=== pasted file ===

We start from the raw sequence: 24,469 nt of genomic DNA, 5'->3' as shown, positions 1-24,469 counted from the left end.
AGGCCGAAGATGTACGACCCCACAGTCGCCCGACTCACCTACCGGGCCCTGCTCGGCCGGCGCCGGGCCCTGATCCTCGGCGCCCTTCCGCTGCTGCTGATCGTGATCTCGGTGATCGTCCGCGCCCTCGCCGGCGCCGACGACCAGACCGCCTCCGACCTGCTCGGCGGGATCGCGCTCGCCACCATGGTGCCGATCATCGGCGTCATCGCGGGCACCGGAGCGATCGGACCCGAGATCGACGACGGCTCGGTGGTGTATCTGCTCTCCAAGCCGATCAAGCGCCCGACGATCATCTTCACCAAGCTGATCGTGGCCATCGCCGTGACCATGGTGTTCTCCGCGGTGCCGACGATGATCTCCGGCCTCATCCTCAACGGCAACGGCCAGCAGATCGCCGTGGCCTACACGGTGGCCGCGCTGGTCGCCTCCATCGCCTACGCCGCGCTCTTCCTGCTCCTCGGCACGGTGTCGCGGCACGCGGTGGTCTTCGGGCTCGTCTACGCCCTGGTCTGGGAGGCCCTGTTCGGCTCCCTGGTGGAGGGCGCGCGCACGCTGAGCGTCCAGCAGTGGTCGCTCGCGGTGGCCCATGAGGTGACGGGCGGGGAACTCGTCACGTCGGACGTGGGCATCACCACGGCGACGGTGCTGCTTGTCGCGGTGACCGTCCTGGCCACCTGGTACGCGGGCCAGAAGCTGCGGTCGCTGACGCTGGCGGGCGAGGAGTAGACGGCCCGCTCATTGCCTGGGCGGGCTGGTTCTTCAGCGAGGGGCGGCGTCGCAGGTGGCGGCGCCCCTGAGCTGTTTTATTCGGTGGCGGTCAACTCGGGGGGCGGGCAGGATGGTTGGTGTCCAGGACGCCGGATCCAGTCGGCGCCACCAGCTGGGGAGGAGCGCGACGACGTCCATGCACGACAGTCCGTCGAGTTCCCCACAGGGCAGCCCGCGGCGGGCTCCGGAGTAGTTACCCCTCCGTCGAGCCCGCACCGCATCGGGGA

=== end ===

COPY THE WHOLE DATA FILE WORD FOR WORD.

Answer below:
We start from the raw sequence: 24,469 nt of genomic DNA, 5'->3' as shown, positions 1-24,469 counted from the left end.
AGGCCGAAGATGTACGACCCCACAGTCGCCCGACTCACCTACCGGGCCCTGCTCGGCCGGCGCCGGGCCCTGATCCTCGGCGCCCTTCCGCTGCTGCTGATCGTGATCTCGGTGATCGTCCGCGCCCTCGCCGGCGCCGACGACCAGACCGCCTCCGACCTGCTCGGCGGGATCGCGCTCGCCACCATGGTGCCGATCATCGGCGTCATCGCGGGCACCGGAGCGATCGGACCCGAGATCGACGACGGCTCGGTGGTGTATCTGCTCTCCAAGCCGATCAAGCGCCCGACGATCATCTTCACCAAGCTGATCGTGGCCATCGCCGTGACCATGGTGTTCTCCGCGGTGCCGACGATGATCTCCGGCCTCATCCTCAACGGCAACGGCCAGCAGATCGCCGTGGCCTACACGGTGGCCGCGCTGGTCGCCTCCATCGCCTACGCCGCGCTCTTCCTGCTCCTCGGCACGGTGTCGCGGCACGCGGTGGTCTTCGGGCTCGTCTACGCCCTGGTCTGGGAGGCCCTGTTCGGCTCCCTGGTGGAGGGCGCGCGCACGCTGAGCGTCCAGCAGTGGTCGCTCGCGGTGGCCCATGAGGTGACGGGCGGGGAACTCGTCACGTCGGACGTGGGCATCACCACGGCGACGGTGCTGCTTGTCGCGGTGACCGTCCTGGCCACCTGGTACGCGGGCCAGAAGCTGCGGTCGCTGACGCTGGCGGGCGAGGAGTAGACGGCCCGCTCATTGCCTGGGCGGGCTGGTTCTTCAGCGAGGGGCGGCGTCGCAGGTGGCGGCGCCCCTGAGCTGTTTTATTCGGTGGCGGTCAACTCGGGGGGCGGGCAGGATGGTTGGTGTCCAGGACGCCGGATCCAGTCGGCGCCACCAGCTGGGGAGGAGCGCGACGACGTCCATGCACGACAGTCCGTCGAGTTCCCCACAGGGCAGCCCGCGGCGGGCTCCGGAGTAGTTACCCCTCCGTCGAGCCCGCACCGCATCGGGGA